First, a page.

Article 116 of TFEU gives the EU the power to override any tax provision of a Member State which "is distorting the conditions of competition in the internal market and that the resultant distortion needs to be eliminated" (TFEU Art116).
It seems that those Member States which have taken a lower tax route to economic development such as Ireland, Malta and Cyprus could find themselves in the cross hairs of this back door to tax harmonisation. The sustainability of their regimes in a post Covid world of inflated public borrowing will most certainly be thrown into sharp relief. As the frugal North is asked to pay for the Covid ravaged South, and suffers an increased tax burden as a result, it seems improbable that low tax jurisdictions will be tolerated within the boundaries of the EU.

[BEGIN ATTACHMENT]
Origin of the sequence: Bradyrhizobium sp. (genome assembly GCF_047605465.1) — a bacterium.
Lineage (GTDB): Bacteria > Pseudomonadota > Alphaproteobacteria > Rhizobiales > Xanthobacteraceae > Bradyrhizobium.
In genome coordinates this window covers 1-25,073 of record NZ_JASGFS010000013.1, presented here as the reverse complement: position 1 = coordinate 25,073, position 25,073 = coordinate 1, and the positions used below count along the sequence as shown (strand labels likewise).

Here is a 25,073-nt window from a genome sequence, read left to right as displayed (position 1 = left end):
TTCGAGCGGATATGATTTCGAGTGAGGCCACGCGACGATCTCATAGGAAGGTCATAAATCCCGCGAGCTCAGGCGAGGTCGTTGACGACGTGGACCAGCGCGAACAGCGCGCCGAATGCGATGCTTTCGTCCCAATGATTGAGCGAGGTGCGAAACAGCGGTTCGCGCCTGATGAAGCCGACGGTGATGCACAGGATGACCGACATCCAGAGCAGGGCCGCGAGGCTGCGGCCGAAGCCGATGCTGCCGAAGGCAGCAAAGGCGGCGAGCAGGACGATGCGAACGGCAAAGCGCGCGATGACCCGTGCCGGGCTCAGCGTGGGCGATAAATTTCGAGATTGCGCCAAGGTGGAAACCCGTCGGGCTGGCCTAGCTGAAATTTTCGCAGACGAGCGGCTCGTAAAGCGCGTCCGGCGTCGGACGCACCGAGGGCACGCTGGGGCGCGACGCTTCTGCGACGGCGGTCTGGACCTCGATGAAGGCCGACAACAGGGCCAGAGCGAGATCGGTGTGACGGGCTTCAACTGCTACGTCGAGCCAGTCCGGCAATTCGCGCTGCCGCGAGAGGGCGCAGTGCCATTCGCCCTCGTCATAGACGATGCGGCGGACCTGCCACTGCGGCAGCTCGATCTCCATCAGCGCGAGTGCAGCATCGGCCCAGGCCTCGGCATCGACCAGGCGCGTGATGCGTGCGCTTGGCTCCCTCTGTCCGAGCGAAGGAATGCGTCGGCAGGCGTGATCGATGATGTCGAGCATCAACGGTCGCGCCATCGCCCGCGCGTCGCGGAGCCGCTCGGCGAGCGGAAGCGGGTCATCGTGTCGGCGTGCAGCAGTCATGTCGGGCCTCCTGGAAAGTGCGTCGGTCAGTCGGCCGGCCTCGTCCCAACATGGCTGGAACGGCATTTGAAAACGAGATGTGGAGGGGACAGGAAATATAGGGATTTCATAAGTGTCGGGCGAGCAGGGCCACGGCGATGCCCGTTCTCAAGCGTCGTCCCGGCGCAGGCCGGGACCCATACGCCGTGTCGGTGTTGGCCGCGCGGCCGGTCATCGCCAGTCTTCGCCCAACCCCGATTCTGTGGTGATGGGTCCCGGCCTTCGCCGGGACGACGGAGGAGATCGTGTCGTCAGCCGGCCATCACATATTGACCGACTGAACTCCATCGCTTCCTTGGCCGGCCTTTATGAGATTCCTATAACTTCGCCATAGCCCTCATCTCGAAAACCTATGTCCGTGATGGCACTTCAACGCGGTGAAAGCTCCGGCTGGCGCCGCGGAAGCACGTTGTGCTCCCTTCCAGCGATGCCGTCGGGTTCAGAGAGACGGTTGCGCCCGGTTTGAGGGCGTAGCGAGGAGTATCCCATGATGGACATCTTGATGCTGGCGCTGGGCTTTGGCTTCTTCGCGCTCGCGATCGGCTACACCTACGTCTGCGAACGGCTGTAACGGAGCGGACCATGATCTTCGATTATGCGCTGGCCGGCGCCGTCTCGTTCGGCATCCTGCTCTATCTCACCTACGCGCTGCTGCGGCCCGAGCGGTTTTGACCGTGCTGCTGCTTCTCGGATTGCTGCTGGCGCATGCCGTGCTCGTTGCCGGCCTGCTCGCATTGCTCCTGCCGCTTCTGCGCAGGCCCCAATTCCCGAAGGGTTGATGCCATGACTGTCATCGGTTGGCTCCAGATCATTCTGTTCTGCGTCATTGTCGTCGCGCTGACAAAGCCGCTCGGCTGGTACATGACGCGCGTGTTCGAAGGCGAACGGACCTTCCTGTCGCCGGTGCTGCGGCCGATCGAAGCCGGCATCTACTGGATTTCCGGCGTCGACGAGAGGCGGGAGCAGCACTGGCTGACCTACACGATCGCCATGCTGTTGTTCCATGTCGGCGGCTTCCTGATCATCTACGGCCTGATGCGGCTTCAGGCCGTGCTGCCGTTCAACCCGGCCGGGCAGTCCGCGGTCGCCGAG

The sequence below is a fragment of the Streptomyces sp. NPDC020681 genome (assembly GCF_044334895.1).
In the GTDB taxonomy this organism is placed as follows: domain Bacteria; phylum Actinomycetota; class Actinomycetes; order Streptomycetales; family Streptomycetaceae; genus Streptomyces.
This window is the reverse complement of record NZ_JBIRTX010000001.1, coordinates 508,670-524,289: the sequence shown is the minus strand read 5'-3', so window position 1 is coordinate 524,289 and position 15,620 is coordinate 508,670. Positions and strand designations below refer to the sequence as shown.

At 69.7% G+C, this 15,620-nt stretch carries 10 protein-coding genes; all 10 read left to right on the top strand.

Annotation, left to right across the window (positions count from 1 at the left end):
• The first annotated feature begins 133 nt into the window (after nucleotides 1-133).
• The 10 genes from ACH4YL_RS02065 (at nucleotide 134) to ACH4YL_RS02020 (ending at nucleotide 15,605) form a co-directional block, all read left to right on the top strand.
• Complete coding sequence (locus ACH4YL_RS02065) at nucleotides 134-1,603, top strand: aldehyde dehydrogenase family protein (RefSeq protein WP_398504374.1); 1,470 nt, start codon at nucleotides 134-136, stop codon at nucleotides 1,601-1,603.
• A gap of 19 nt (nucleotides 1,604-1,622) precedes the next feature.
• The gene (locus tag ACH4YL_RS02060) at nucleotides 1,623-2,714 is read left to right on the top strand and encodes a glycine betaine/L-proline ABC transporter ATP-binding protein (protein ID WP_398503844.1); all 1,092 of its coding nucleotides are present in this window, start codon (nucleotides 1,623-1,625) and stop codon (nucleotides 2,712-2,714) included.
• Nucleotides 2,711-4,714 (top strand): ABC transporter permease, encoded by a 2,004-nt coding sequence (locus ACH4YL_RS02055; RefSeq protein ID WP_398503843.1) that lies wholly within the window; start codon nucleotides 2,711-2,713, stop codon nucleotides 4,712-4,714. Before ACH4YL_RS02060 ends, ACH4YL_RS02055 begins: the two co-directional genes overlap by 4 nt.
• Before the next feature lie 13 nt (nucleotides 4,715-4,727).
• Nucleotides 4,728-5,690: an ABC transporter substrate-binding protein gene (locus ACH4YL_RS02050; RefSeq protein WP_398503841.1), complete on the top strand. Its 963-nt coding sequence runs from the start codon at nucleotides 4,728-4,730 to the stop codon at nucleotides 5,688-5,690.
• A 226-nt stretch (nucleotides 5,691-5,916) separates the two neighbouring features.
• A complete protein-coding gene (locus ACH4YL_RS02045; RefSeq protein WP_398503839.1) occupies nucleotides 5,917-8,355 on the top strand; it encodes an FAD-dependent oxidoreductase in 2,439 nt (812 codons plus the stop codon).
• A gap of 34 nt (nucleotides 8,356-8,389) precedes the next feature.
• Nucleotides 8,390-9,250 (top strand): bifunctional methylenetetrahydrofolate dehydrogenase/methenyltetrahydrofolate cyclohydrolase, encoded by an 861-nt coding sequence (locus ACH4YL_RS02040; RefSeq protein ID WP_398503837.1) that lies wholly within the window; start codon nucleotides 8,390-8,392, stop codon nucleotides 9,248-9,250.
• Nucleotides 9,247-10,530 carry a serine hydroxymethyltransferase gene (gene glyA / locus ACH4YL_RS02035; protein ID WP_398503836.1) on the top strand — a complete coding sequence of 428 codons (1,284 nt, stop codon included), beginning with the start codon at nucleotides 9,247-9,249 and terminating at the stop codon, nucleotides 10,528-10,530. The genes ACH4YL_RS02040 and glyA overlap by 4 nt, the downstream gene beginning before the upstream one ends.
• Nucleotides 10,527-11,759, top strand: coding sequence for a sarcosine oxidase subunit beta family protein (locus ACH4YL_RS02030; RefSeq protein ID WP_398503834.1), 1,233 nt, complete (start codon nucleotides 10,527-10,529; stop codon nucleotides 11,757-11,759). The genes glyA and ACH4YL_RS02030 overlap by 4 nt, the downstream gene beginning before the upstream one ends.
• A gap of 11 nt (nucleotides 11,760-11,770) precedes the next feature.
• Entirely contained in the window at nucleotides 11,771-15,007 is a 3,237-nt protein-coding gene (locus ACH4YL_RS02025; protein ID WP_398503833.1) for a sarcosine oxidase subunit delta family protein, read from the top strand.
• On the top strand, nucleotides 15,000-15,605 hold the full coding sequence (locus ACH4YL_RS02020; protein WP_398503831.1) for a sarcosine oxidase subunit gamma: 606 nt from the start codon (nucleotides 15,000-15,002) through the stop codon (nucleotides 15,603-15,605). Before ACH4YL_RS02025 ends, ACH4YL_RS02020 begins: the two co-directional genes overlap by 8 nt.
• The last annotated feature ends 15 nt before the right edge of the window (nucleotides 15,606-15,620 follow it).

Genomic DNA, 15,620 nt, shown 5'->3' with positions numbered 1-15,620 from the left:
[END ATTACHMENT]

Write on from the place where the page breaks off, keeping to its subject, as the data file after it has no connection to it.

A sector of the tax profession have been telling us for years that tax harmonisation is the impossible dream and that the EU will not be able to get it past the Member States. However, Article 116 allows for a form of negative harmonisation and once that project is complete one wonders what will be left of tax sovereignty for an individual member state.
As Field says in the article, “The likelihood is that the Commission will eventually get its own way and tax regimes will eventually be harmonised. The Commission probably doesn’t know when or how, but it’s clearly signalling it’s up for the fight.”